Jon M. Huibregtse

  • Professor
  • Benjamin Clayton Centennial Professorship in Biochemistry
  • Molecular Biosciences
Profile image of Jon M. Huibregtse


Research and Academic Positions:

Postdoctoral fellow, Laboratory of Tumor Virus Biology, National Cancer Institute, National Institutes of Health, Bethesda, MD, 1989 to 1993.  PI:  Dr. Peter Howley

Instructor, Department of Pathology, Harvard Medical School, Boston, MA, 1993 to 1995.

Assistant Professor, Department of Molecular Biology and Biochemistry, Rutgers University, Piscataway, NJ, 1995 to 2000.

Associate Professor, Section of Molecular Genetics and Microbiology and Institute for Cellular and Molecular Biology, University of Texas at Austin, 2000 to 2007.

Professor, Department of Molecular Biosciences and Institute for Cellular and Molecular Biology, University of Texas at Austin, 2007 to present.

Professor and Interim Chair, Department of Molecular Biosciences, University of Texas at Austin, Sept., 2014 – Jan., 2016.

Director, Institute for Cellular and Molecular Biology, University of Texas at Austin, Sept., 2016 – Aug. 2020. Benjamin Clayton Centennial Professor of Biochemistry, Department of Molecular Biosciences, 2020 – present. 


The Huibregtse lab studies the biochemistry of the ubiquitin proteolysis system and ISG15, a ubiquitin-like modifier involved in innate immune responses to viral and microbial infections.  Our current major interests and projects include:

1) The mechanism and function of ISG15 conjugation. ISG15 is an interferon-induced ubiquitin-like protein that is conjugated to cellular proteins through a pathway separate from that for ubiquitin. ISG15 has anti-viral activity against a range of virus types, and a major goal is to understand the biochemical basis of its anti-viral activity and the mechanism of its conjugation.  One of the strongest lines of evidence indicating that ISG15 is anti-viral is that several virus types, including SARS-CoV-2 and influenza viruses, have evolved mechanisms for reversing or overcoming the effect of ISG15 conjugation.  The SARS-CoV-2 PLpro protease is a "de-ISGylase" that catalyzes deconjugation of ISG15, and PLpro also catalyzes viral polyprotein cleavage and is therefore essential for viral replication.  We have identified an FDA-approved drug that inhibits PLpro-catalyzed de-ISGylation and polyprotein cleavage and blocks CoV-2 viral replication at sub-micromolar levels.  This compound is a direct-activing antiviral that can potentially be re-purposed against COVID-19 and future emergent coronaviruses.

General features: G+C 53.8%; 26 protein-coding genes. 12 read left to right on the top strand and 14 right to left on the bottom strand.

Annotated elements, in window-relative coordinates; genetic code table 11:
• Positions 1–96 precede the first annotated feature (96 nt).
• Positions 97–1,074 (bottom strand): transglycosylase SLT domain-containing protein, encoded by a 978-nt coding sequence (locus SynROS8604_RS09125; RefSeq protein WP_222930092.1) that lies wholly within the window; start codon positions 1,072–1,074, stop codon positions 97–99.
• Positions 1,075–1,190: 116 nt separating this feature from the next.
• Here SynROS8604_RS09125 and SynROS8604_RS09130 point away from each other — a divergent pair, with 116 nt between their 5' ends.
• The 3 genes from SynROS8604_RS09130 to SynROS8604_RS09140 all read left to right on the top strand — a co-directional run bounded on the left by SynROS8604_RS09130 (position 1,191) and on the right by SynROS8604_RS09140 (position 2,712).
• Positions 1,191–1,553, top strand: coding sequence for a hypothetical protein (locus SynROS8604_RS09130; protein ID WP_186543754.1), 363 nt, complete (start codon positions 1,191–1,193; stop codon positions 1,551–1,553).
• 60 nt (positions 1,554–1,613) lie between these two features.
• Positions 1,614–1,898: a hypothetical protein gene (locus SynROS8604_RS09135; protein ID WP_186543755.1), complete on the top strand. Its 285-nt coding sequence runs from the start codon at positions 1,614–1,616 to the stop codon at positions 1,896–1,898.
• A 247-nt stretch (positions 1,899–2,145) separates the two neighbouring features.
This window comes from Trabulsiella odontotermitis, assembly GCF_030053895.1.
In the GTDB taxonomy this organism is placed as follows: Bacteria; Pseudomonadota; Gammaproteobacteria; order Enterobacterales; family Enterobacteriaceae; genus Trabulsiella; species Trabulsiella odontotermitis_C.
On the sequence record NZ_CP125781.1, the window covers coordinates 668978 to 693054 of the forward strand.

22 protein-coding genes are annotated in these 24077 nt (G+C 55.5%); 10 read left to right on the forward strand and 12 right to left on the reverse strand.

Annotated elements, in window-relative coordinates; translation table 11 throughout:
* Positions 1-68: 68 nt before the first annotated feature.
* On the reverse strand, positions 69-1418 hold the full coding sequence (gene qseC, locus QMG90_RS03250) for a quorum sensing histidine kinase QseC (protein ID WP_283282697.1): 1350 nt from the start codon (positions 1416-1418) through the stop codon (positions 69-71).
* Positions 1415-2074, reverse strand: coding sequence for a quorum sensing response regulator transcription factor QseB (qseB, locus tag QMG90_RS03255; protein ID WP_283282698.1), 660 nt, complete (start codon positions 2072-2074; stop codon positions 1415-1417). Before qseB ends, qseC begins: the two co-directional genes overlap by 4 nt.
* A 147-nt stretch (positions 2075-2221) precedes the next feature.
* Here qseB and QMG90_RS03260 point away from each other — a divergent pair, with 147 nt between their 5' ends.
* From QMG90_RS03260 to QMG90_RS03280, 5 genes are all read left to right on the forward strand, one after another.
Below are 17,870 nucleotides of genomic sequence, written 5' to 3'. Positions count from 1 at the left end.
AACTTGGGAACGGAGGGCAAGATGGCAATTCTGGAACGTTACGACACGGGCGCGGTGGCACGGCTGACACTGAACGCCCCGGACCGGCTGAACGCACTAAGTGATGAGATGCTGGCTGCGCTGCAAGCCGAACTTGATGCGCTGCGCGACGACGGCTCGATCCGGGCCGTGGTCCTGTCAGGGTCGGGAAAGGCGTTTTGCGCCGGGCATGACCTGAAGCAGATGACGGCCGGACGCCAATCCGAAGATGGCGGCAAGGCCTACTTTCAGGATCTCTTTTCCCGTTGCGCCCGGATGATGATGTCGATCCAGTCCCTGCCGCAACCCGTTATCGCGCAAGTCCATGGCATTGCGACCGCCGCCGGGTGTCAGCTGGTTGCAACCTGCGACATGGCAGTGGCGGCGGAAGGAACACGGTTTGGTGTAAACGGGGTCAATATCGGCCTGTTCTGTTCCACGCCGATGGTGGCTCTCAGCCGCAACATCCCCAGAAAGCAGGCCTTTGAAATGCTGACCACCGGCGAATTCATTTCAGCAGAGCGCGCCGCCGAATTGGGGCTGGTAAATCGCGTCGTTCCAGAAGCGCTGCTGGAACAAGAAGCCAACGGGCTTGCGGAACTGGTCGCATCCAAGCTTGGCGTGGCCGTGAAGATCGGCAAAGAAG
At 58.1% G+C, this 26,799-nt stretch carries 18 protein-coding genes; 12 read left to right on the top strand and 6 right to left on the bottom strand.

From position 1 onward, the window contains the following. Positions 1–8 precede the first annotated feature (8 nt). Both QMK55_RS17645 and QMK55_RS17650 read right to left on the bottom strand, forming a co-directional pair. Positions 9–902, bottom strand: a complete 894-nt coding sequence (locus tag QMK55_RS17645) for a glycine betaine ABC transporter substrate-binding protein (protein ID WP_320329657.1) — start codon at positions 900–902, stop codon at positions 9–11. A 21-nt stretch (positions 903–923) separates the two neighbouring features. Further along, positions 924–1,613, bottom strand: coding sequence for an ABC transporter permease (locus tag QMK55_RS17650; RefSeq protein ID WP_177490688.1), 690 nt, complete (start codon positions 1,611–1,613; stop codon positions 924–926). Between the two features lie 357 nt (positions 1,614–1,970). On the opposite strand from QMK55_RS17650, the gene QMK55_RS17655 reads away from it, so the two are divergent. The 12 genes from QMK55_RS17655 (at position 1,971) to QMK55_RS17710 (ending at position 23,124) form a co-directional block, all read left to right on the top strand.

2)  Remarkably, ISG15 has a second biochemical function as an extracellular signaling protein.  Free (unconjugated) ISG15 is released from cells and signals to Natural Killer cells and other cells of the immune system to release pro-inflammatory cytokines, including interferon-gamma and IL-6.  We have identified the receptor on NK cells as LFA-1, an integrin receptor. We are currently characterizing the mechanism of release of ISG15 from cells and the mechanism of ISG15-dependent cytokine secretion from NK cells. 

3)  We are very interested in the role of the ubiquitin system in protein quality control, particularly the role of co-Translational Ubiquitination (CTU).  We discovered that a large fraction of polyribosome-associated nascent polypeptides are ubiquitinated during translation.  Based on the factors that influence the extent of CTU, our working model is that this reflects a protein quality control system that monitors protein folding during translation.  This system can trigger the initiation of degradation of a protein before its synthesis is complete.  We are exploring the potential implications of these findings in protein folding diseases and cellular and organismal aging.  

Research Areas

  • Biochemistry
  • Health Promotion or Disease Prevention
  • Infectious Disease, Immunology and Microbiology

Fields of Interest

  • Biochemistry
  • Microbiology, Immunology and Infectious Disease

Centers and Institutes

  • Interdisciplinary Life Sciences Graduate Programs
  • John Ring LaMontagne Center for Infectious Disease


  • Ph.D., 1989, Department of Biological Chemistry, University of Michigan
  • B. S., 1983, Biochemistry, University of Michigan



  • College of Natural Sciences Teaching Excellence Award, 2004